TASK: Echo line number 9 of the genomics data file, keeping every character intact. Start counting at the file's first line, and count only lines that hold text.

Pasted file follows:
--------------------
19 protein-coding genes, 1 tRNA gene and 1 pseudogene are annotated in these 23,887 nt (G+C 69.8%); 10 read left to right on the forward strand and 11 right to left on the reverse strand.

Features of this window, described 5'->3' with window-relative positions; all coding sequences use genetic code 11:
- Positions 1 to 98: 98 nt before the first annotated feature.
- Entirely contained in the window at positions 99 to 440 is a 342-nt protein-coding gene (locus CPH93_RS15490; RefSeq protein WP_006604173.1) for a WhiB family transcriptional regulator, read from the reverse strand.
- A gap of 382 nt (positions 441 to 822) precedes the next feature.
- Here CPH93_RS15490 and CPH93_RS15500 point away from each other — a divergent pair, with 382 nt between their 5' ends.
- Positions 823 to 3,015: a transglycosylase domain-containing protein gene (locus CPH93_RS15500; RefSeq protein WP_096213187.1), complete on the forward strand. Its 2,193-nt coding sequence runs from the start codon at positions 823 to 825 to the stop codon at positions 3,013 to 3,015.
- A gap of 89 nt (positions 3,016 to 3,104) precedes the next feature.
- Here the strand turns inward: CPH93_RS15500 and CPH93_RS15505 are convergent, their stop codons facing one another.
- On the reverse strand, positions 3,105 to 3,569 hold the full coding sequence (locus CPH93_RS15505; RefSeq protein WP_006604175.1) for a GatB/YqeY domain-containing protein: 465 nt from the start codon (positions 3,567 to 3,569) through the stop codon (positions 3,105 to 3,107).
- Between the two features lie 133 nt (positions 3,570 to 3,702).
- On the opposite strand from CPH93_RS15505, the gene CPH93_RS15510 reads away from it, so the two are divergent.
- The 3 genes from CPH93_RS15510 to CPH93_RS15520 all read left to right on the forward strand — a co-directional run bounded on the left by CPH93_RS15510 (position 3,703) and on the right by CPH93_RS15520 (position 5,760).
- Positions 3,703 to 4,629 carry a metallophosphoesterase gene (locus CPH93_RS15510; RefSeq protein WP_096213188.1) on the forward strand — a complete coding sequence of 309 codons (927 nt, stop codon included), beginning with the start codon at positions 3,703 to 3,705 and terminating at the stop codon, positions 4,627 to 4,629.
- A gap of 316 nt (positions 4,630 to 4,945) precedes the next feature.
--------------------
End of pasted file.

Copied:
- Here the strand turns inward: CPH93_RS15500 and CPH93_RS15505 are convergent, their stop codons facing one another.